Left to his own devices and vulnerable, Calvin is initiated into a club of boys of varying ages that sit around in the grass with their pants down. Hernandez shows the boys mime heterosexual sex, though not engaging in actual sex. But, the older boy who leads this supposedly harmless homosocial group draws Calvin away from the rest to rape him repeatedly.
Hernandez shows the progression of abuse with understated taste in his increasingly appealing style, which makes it all the more horrific. The period shown is protracted, enough that both characters’ hair grows significantly longer. What is done to Calvin is long-term bullying and rape: he says “no” repeatedly, he expresses that it hurts again and again. The older kid threatens Calvin’s family several times when he tries to refuse to submit; his arm is twisted behind his back, he is forced. Ice pops are shoplifted and shared with Calvin as a show of exchange, which also makes him complicit in crime and solidifies the kid’s hold on him.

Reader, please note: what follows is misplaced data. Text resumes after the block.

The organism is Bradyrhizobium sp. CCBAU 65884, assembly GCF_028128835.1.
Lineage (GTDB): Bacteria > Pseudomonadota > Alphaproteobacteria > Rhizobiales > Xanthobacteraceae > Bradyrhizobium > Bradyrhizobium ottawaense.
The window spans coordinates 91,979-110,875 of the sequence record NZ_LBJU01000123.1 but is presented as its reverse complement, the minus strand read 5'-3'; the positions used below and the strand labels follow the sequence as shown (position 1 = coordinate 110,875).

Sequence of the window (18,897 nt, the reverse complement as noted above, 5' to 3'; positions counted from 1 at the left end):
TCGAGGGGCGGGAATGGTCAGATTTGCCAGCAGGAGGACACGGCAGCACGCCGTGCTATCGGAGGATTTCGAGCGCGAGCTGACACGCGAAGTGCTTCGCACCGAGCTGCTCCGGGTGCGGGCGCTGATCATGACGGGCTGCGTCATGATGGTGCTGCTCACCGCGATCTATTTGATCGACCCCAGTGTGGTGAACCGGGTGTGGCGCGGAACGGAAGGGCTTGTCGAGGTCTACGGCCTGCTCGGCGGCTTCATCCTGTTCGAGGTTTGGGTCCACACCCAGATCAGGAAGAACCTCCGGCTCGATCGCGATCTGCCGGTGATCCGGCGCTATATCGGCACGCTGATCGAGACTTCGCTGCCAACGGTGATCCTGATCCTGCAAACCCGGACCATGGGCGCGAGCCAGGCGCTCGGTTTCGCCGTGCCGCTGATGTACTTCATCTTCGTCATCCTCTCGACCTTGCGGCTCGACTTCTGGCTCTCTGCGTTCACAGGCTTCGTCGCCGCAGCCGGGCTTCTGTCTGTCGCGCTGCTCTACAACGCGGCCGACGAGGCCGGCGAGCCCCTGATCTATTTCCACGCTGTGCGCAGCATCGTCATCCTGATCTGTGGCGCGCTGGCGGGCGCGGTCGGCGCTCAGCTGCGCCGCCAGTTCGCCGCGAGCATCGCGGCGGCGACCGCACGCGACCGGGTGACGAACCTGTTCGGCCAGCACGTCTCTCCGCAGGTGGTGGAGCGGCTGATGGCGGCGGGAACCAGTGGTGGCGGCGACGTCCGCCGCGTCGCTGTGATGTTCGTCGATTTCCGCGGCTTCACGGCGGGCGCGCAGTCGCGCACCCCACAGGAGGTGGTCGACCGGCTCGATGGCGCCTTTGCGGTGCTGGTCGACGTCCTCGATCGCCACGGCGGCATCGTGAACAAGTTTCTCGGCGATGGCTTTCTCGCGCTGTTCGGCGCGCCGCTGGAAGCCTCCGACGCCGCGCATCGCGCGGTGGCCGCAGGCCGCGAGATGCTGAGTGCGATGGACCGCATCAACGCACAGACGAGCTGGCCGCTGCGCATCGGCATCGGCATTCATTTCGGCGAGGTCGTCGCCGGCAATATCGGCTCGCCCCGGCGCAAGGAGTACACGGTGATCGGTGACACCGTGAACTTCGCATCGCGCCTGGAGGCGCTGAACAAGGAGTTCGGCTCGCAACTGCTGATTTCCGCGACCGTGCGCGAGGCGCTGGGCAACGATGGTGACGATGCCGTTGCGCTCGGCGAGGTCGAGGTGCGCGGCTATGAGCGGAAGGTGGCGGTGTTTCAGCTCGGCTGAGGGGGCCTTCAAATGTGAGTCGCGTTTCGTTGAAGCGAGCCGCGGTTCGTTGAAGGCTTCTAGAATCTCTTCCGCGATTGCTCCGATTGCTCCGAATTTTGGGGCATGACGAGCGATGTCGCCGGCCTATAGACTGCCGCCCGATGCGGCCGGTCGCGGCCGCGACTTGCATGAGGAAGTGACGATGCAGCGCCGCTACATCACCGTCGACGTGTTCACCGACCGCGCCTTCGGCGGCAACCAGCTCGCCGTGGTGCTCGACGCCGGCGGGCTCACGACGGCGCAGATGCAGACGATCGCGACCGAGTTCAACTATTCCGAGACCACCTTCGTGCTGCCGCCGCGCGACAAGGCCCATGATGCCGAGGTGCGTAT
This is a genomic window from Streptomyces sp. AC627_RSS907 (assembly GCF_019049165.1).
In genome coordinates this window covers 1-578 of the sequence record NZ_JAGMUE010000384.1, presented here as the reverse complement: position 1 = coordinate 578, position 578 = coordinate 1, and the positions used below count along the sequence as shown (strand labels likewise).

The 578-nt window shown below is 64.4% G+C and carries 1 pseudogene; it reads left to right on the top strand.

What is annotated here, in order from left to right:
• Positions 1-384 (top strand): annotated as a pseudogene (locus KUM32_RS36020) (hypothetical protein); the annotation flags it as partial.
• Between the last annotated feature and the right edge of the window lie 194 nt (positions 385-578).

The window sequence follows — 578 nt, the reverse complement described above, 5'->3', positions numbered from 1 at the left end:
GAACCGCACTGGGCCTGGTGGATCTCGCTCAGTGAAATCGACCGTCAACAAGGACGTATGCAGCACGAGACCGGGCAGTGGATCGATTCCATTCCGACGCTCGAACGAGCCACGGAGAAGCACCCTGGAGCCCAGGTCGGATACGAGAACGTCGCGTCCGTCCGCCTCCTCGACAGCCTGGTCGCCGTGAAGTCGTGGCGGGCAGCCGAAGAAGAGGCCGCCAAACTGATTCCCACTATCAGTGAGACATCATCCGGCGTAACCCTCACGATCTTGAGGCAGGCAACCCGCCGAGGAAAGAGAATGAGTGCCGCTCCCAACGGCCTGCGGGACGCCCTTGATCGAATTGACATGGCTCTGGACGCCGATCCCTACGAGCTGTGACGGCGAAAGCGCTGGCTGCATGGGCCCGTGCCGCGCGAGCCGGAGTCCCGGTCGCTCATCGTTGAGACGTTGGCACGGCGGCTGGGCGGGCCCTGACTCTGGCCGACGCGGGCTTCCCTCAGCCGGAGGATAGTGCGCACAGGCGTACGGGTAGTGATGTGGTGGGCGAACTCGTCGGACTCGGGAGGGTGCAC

When the sociopath begins to spend time with Maggie, Calvin knows the boy’s practices and does not want him near his sister. He erupts and attacks the bigger kid for violating their pact: that if Calvin endures the abuse, his family will be safe. Calvin is badly beaten. When he gets home, there is a problem occurring involving Maggie that he doesn’t understand. Everything happens quickly; the family is breaking up, they are leaving town because of something unspoken, something bad that no one will tell such a young child. He mistakes the upset caused by Maggie’s exposure of her father’s cheating for something involving Maggie and his rapist. This is why Calvin does what he does, here and later in The Love Bunglers. His older, traumatized and disassociated self is still trying to protect Maggie.
A terrible irony of the revelations in these stories is that the reader knows much more than the characters do. As Calvin acts because he does not comprehend the true reason his family is falling apart, Maggie remains ignorant of what Calvin does out of love for her, she doesn’t realize who the older Calvin even is and eventually she denies her brother entirely.
The first time I read The Love Bunglers, it unnerved me. A few days ago, I read it again and thought it was perfect. Still, I should restrain my interpretation until I see where Hernandez goes next, as I had to do with L&R NS #3, which is clarified by what transpires in the next issue. The scale of the lateral expanse he has developed makes it so he can continue to explore the spaces between and around what he has already established.